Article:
Saturday, July 3, 2010

New Medical Study Confirms Lung Problems From Balad Burn Pit Exposure

A new medical study is about to be published reporting that a those soldiers who were were near burn pits in Iraq suffer a greater incidence of lung disease.

The report will be published next month in the journal of Allergy and Asthma Proceedings and comes a few days after a similar study by the American Lung Association that urged that the burn pits be shut down immediately  because the emissions contain significant amount of cancer producing chemicals.

The research was conducted by Dr, Anthony Szema who reported the significant increase in illness. He studies soldiers who were deployed at Balad Air Base. His research revealed that 7% of those soldiers were  assigned to Balad reported respiratory condition upon their return. The doctor said, "“We shouldn’t be seeing these injuries,” he said. “But we’re not supposed to be living 100 yards away from where they’re burning water bottles and other waste either.”

The increased disease has been cause for alarm by the Veteran's Administration. The agency last month published guidelines for claims for shoulders with burn pit claim and resulting medical issues. 

Dr. Szema, Chief of the Allergy Section at the Veterans Affairs Medical Center in Northport, New York, recently testified to the Senate Democratic Policy Committee that burn pits in Iraq and Afghanistanare making our soldiers sick. "Individuals have reported uncontrolled burning of waste in the burn pits in Iraq. The chemicals generated from slow, low-heat burning present a variety of health risks. The type of plastic (PVC) used to make plastic bottles produces dioxin and hydrochloric acid when burned. These chemicals are associated with immune dysfunction, IQ deficit, and reproductive abnormalities. Polystyrene foam cups can be a source of carcinogens including dioxin, benzene, styrene and furans when burned. Chromated copper arsenate (CCA)-treated wood contains pro-carcinogenic arsenic. Bleached or colored paper contains harmful chemicals. Bleached paper contains halogenated hydrocarbons and furans associated with leukemia and liver disease. Colored paper contains heavy metals like lead and cadmium associated with blood, liver and kidney disease. Particle board and plywood release formaldehyde when burned; this is associated with nose and throat cancer, as well as liver and kidney disease and airway inflammation. Cardboard used for packaging of foodstuffs may contain fungicides which are associated with neurological disorders. The variety of materials burned at the burn pits in Iraq produces an enormous array of chemicals which may plausibly combine when burned to produce unknown dangers."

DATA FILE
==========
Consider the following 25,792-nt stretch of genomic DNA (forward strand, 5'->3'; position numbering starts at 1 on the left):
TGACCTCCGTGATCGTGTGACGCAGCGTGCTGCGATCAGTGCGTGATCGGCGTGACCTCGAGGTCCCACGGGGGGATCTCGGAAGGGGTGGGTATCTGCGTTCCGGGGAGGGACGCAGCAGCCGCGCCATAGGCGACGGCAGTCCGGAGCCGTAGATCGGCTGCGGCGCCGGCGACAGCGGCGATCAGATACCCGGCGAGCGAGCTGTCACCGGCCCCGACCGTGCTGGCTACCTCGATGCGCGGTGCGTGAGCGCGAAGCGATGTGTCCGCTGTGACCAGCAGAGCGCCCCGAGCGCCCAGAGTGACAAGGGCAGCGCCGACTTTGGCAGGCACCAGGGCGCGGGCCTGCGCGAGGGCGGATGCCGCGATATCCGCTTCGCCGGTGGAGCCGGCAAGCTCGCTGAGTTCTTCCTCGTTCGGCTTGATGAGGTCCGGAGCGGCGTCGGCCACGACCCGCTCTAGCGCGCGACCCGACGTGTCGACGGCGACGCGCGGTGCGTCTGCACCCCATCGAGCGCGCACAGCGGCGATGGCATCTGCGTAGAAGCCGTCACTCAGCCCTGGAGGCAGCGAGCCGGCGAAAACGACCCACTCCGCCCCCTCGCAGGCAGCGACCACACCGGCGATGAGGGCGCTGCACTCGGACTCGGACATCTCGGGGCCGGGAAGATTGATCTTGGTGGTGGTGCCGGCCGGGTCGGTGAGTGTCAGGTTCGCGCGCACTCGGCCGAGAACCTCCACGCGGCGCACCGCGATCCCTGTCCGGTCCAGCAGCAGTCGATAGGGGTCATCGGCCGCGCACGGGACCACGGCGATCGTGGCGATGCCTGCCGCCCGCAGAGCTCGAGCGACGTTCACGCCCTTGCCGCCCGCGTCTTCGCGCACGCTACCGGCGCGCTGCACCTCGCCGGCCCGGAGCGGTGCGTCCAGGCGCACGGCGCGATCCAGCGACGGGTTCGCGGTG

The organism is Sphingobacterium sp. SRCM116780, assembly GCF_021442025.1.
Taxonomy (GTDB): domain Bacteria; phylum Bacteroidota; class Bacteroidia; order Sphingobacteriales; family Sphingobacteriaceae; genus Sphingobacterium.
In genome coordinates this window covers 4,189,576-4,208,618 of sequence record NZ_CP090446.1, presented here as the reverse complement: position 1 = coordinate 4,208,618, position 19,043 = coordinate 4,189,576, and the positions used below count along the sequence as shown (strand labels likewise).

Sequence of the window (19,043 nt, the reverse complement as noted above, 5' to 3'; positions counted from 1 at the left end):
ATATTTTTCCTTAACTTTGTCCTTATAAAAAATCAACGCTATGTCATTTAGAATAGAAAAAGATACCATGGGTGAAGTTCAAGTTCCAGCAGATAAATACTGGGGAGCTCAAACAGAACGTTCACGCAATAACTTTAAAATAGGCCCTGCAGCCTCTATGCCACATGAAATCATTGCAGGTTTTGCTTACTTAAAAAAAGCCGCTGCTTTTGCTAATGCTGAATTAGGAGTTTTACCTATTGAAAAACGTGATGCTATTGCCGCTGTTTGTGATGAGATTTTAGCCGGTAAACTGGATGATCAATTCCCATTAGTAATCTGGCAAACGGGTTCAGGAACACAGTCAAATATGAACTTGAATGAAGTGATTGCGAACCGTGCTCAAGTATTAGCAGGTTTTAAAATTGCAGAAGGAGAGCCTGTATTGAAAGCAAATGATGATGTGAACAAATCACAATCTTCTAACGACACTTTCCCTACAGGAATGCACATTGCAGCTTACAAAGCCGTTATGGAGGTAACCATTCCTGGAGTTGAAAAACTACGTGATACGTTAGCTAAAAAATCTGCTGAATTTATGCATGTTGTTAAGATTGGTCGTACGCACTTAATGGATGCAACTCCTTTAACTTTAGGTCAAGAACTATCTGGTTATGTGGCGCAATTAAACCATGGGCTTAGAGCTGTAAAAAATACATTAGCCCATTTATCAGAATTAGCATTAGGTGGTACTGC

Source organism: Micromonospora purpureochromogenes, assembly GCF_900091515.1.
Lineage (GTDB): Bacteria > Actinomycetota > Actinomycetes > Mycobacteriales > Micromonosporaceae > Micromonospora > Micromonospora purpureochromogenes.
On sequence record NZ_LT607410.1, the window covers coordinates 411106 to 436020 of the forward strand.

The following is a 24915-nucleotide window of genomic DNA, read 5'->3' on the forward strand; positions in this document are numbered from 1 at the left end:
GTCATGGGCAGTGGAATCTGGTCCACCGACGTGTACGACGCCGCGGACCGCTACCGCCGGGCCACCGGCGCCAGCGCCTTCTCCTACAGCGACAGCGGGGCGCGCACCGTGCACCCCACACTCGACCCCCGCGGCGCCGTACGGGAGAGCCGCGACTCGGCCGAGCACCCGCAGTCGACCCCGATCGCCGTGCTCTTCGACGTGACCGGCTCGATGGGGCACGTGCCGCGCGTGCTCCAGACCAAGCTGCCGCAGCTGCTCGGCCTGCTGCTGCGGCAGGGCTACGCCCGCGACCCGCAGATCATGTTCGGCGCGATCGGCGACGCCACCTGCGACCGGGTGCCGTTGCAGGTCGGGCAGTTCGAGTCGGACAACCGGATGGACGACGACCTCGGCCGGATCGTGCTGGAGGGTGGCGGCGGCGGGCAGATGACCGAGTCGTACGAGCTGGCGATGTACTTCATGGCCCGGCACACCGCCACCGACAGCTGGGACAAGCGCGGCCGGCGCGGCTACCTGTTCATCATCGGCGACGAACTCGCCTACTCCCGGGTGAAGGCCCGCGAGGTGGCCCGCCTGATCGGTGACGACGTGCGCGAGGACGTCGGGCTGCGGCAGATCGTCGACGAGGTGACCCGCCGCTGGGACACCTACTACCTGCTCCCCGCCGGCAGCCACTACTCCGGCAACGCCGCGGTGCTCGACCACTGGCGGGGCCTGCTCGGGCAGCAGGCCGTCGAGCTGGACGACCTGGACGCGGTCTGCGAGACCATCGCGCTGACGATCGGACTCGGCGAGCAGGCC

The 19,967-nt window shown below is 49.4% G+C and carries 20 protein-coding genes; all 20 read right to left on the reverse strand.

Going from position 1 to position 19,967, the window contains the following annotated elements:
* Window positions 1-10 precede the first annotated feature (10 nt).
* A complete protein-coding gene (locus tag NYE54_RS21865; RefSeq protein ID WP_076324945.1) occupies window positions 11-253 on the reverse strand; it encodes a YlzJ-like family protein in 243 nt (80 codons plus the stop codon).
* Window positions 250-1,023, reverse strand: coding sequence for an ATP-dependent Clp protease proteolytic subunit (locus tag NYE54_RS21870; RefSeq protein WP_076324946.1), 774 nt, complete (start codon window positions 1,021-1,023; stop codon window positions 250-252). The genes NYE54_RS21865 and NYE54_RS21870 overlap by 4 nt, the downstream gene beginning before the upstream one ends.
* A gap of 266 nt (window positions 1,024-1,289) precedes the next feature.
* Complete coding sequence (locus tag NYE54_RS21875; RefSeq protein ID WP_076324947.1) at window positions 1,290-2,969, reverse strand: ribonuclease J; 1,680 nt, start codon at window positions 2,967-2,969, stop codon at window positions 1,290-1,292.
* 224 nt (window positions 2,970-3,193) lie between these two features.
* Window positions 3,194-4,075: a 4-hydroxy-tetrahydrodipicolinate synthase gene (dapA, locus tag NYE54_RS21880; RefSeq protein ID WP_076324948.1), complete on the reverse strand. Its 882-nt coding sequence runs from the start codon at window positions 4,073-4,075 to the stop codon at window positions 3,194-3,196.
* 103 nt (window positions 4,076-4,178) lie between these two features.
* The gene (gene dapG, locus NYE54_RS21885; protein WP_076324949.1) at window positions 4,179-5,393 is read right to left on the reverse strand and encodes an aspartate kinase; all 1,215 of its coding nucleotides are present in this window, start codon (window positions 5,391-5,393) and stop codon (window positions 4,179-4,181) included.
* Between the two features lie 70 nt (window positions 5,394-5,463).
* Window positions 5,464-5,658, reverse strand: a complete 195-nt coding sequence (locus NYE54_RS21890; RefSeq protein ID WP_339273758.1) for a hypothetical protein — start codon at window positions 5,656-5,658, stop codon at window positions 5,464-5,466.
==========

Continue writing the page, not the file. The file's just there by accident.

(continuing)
Click here to read more about burn pit exposures in Iraq and Afghanistan.